Singapore, Australia share common interests in South China Sea issue, says PM Lee

Singapore's Prime Minister Lee Hsien Loong delivering his lecture at ISEAS 50th anniversary at Orchard Hotel on March 13, 2018.
Singapore's Prime Minister Lee Hsien Loong delivering his lecture at ISEAS 50th anniversary at Orchard Hotel on March 13, 2018.PHOTO: ST FILE

SYDNEY - Singapore and Australia share many common interests on the South China Sea issue, Prime Minister Lee Hsien Loong said, noting that both countries upheld principles such as the importance of international law and freedom of navigation.

Writing in response to questions from Australian media on the South China Sea issue, Mr Lee pointed to the many similar positions shared by the two non-claimant states.

"Like Australia, Singapore depends on a peaceful and stable region which supports and promotes free trade and open markets. We share similar outlooks on the importance of international law and the peaceful settlement of disputes," he said.

"We both have a vital interest in freedom of navigation and overflight in the South China Sea. We should continue to uphold these principles."

In response to a question on what Australia and Singapore could do together to resolve tensions in the South China Sea between competing states, Mr Lee said that as non-claimant states, it is not possible for either country to solve the problems there.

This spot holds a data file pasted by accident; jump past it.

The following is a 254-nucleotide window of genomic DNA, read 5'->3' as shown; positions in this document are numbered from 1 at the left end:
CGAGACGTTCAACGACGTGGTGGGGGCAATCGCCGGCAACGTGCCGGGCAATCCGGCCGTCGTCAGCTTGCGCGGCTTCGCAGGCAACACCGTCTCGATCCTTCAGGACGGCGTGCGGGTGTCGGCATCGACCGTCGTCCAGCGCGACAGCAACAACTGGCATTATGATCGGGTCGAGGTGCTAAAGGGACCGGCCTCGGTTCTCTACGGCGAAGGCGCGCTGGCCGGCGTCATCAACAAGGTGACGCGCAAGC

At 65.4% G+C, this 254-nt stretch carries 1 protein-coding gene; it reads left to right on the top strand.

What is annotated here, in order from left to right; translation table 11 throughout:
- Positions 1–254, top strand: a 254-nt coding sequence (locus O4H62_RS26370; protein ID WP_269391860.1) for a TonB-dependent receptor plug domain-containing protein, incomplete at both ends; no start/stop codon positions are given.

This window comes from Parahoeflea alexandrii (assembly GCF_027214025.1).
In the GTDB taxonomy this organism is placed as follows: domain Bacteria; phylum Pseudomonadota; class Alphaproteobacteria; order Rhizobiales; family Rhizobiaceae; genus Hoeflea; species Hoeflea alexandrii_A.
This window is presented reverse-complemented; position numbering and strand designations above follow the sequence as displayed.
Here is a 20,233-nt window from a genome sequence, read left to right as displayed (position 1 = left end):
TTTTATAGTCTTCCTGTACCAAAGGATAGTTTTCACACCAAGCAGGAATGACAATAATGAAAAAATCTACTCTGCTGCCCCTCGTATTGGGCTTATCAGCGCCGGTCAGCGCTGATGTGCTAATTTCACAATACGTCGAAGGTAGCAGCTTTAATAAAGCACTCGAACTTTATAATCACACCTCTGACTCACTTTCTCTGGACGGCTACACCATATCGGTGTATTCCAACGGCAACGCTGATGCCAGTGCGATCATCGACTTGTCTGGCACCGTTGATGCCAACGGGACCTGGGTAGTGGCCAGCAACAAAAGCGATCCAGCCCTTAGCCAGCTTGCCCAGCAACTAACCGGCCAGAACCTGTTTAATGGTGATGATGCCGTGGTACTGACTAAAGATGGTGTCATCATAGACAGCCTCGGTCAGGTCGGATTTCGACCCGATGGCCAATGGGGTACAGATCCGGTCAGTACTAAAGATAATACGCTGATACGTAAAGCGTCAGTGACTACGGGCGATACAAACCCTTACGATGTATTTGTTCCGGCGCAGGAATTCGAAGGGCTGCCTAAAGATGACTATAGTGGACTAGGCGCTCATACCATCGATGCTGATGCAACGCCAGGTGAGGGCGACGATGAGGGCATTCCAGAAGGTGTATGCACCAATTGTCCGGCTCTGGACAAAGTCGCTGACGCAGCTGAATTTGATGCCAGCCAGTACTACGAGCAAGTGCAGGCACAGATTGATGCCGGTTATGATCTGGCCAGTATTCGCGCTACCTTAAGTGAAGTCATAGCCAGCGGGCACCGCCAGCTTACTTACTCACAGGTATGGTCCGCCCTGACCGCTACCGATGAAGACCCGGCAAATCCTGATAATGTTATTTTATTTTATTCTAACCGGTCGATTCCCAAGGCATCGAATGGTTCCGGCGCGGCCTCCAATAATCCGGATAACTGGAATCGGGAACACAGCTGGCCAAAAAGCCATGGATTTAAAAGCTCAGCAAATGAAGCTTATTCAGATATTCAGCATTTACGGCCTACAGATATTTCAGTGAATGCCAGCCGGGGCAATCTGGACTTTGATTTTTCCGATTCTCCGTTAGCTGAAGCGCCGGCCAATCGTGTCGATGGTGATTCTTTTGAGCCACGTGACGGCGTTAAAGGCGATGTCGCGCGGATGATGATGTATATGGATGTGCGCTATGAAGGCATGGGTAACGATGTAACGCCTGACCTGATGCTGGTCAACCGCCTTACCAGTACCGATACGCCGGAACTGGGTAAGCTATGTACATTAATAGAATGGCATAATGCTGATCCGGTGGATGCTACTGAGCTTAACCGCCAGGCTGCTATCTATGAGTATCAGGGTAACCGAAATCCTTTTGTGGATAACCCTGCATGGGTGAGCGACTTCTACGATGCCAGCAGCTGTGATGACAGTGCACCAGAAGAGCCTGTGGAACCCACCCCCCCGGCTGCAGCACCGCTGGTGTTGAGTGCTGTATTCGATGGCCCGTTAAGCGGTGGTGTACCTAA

However, he noted that interested nations can help keep the situation under control by "observing international law and international norms, and agreeing to rules which minimise the risk of incidents and escalation", he said.

Over the past year, tensions in the South China Sea have cooled down somewhat, he added, as regular exchanges between Asean member states and China have created a more conducive environment for dialogue and cooperation.

Talks have also started on a Code of Conduct in the South China Sea.

"It is also important that Asean stays cohesive and relevant. As Asean Chair and country coordinator for Asean-China relations, Singapore will work with all parties to find common ground so that we can manage the disputes and overlapping claims," Mr Lee said.

 

Other powers, like the United States and India, also have an interest in ensuring freedom of navigation, not just in the South China Sea but many parts of the world, he added.

"They will take their own actions to protect these interests. The US, for instance, conducts freedom of navigation operations. They do not consult Singapore."

Indeed, he said, China has an interest in freedom of navigation too, not just in the South China Sea, but also notably through the Straits of Malacca.

From the region's perspective, the most critical issue is the political and strategic resolve of the US to project a reliable and constructive presence as a Pacific power, Mr Lee said.

At last year's Shangri-La Dialogue, US Defence Secretary James Mattis referred to the Asia-Pacific as a "priority region" for the new Trump administration, and affirmed the US' commitment to the region's security and prosperity, he noted.

"Many countries, including Australia and most Asean members, support and welcome this US stance."